May 20, 2023
Two Ups and a Down: Opening Night edition
Griner's return the ultimate highlight of the first day of WNBA action
The WNBA regular season is officially underway! The league kicked off the 2023 campaign with four games featuring some of the WNBA’s most successful franchises, iconic names, and prominent rookies.
Let’s take a quick look at a couple of good things and one not-so-good takeaway from all of the opening night action.
Up: The Mystics’ defense
It should come as little surprise that the Washington Mystics’ defense harassed their opponents on Friday night; they were the league’s top defense (96.0 DRTG) during the 2022 season, after all. However, I’m not sure many expected them to look as dominant as they were against the New York Liberty, perhaps the favorite to win it all this summer.
“I think [Vandersloot and I] forced it a little bit and when you’re down and trying to build up, you have to take some of those risky passes and push,” Ionescu said. “From the start, we have to take care of the ball and that’s something that we’re going to do. But also, they have great perimeter defenders and that’s something that we knew going in.”
Washington held a masterclass in navigating screens — both switching when appropriate and fighting through — and executing rotations from the jump.
In the clip above, Brittney Sykes and Ariel Atkins do an excellent job of staying with Ionescu despite the Liberty’s attempts to free her with multiple screens. Shakira Austin drops with Jonquel Jones while simultaneously cutting off Ionescu’s path to the basket, forcing her to dribble baseline and dish out to Vandersloot on the wing. Atkins recovers quickly while Sykes follows Ionescu to the corner. The two switch against the Liberty’s guard-only pick-and-“roll” while Austin sits back and swats Ionescu’s layup attempt into the stands. It’s a thing of beauty.
But Washington’s starting guards weren’t the only ones to put on a clinic. In this clip, a Stef Dolson hip-check hinders Shatori Walker-Kimbrough‘s path slightly, freeing up Ionescu for what should be an easy bucket. However, wily veteran and NBA assistant coach Kristi Toliver had her eyes on the action the entire time and planted herself in the restricted area, placing her in a perfect position to force an Ionescu miss.
Washington head coach Eric Thibault exalted his defense after the game.
“They are defensively bought into being the best defensive team in the league, and they will lay it on the line. I think that goes up and down the roster,” Thibault said. “That’s a contagious thing. When we start, one person picks up and pressures, the next one follows. We’re active. We’re using our hands, we’re moving our feet. That’s the team that we want to be on defense every night.”
Washington may not be the favorite to win the title, but their defensive acuity may very well make them contenders.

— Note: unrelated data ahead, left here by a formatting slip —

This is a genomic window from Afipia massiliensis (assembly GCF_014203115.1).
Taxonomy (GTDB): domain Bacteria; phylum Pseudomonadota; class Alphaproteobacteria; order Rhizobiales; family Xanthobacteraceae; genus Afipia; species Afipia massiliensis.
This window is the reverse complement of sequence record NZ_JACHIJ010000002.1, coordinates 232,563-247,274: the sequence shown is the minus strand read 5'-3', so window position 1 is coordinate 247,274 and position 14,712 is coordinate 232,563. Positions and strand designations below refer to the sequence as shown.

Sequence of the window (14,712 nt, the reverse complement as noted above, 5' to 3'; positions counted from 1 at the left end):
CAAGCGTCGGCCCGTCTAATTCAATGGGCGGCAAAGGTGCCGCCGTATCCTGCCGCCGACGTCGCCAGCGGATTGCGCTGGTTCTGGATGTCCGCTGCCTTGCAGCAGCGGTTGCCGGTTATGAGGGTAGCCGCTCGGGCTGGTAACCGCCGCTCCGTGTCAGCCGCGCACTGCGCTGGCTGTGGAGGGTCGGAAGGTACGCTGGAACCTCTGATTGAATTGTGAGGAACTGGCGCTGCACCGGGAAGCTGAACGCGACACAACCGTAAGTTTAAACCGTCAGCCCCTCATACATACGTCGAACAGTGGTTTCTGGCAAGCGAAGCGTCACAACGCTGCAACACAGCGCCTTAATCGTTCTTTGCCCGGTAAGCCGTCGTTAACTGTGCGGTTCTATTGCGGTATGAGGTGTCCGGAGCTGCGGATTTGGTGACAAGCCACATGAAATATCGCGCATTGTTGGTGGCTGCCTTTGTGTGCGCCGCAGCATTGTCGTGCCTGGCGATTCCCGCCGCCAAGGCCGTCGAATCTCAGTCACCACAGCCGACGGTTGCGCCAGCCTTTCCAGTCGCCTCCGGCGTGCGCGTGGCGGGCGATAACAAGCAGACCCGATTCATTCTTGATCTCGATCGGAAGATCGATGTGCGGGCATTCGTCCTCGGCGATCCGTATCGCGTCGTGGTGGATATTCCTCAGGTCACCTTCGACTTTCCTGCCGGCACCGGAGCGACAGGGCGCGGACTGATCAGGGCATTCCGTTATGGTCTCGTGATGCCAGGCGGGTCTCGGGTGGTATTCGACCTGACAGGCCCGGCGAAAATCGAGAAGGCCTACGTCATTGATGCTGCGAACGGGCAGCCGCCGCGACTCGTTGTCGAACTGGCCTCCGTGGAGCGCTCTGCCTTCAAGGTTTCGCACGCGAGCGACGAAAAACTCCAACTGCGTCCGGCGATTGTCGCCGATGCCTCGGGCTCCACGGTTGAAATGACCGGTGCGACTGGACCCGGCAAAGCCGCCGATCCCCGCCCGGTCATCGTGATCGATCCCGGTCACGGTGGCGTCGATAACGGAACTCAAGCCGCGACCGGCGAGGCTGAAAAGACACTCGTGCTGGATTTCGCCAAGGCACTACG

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Down: Lynx point guard play
The Minnesota Lynx are proceeding in virtually uncharted territory. For the first time in forever, the team does not currently employ a future Hall of Famer on the court. (Their coaching staff and front office, though, are full of them.) President of Basketball Operations and head coach Cheryl Reeve has been uncharacteristically open about the current state of the franchise. The 2023 season is primarily about developing for the future by finding ways to grow individually and as a team. Well, their play against the Chicago Sky revealed how adding a true point guard would aid their return to prominence.
Rachel Banham and Tiffany Mitchell served as Minnesota’s primary initiators against Chicago. Their performance left something to be desired, to say the least. (Lindsay Allen, the only true point guard on the roster, sat with a hamstring strain.) The two combined to shoot 1-for-9 from the field to go along with eight turnovers and only two assists. The Lynx were -14 when they were on the court.
“Our pick-and-roll offense just was not good,” Reeve said after the game. According to Reeve, Banham and Mitchell struggled with making the appropriate reads and attempted too many throws over the top of opposing defenders. The result was a bevy of turnovers and forced looks.
However, Reeve expected some bumps in the road. She admitted that Banham “is not really a point guard” and that Mitchell is still adjusting to her new ball-handling duties. (Mitchell’s point guard skills largely impressed Reeve during practices and the preseason, the coach said.)
“We signed her to a guaranteed contract that was widely criticized. So I will say, it is early, but I believe in Tiffany Mitchell, no question about it,” Reeve said prior to the game.
Reeve also expects to see others handle the ball as well: “We’ve talked a lot about [how] we don’t want to be an offense that’s only driven by one person. So, multiple initiators. All five players have played all positions on the floor. I think that’s gonna be the beauty of our team is that we’re not going to be pigeonholed into labels by position.”
Regardless, the Lynx will need better play from their point guards — and “point guards” — moving forward.
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Up: Brittney Griner is back in action
Brittney Griner was wrongfully detained and used as a political pawn by Russia for most of 2022, meaning she did not play basketball for 579 days.
It took her all of two minutes to register a basket, rebound, assist, and block.
For one night, the results of the game don’t matter. We all got to watch Brittney Griner play basketball again.
That’s not just a good thing, that’s a great thing.
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Written by Lucas Seehafer
Lucas Seehafer is a general reporter for The Next. He is also a physical therapist and professor at the undergraduate level. His work has previously appeared at Baseball Prospectus, Forbes, FanSided, and various other websites.